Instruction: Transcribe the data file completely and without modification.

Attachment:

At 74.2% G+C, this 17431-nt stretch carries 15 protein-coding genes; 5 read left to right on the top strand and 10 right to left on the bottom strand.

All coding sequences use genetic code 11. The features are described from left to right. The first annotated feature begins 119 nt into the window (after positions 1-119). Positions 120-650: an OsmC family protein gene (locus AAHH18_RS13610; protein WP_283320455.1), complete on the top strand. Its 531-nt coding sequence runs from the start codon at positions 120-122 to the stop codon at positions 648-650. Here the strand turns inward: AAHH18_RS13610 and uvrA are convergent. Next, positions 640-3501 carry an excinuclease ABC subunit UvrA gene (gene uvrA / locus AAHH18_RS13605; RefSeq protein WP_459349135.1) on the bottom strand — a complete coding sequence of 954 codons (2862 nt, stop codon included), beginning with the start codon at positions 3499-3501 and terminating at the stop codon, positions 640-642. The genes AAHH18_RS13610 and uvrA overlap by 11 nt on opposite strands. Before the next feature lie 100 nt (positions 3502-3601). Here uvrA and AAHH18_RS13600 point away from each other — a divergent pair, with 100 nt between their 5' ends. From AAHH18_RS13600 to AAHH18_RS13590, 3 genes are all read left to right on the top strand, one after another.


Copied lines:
At 74.2% G+C, this 17431-nt stretch carries 15 protein-coding genes; 5 read left to right on the top strand and 10 right to left on the bottom strand.

All coding sequences use genetic code 11. The features are described from left to right. The first annotated feature begins 119 nt into the window (after positions 1-119). Positions 120-650: an OsmC family protein gene (locus AAHH18_RS13610; protein WP_283320455.1), complete on the top strand. Its 531-nt coding sequence runs from the start codon at positions 120-122 to the stop codon at positions 648-650. Here the strand turns inward: AAHH18_RS13610 and uvrA are convergent. Next, positions 640-3501 carry an excinuclease ABC subunit UvrA gene (gene uvrA / locus AAHH18_RS13605; RefSeq protein WP_459349135.1) on the bottom strand — a complete coding sequence of 954 codons (2862 nt, stop codon included), beginning with the start codon at positions 3499-3501 and terminating at the stop codon, positions 640-642. The genes AAHH18_RS13610 and uvrA overlap by 11 nt on opposite strands. Before the next feature lie 100 nt (positions 3502-3601). Here uvrA and AAHH18_RS13600 point away from each other — a divergent pair, with 100 nt between their 5' ends. From AAHH18_RS13600 to AAHH18_RS13590, 3 genes are all read left to right on the top strand, one after another.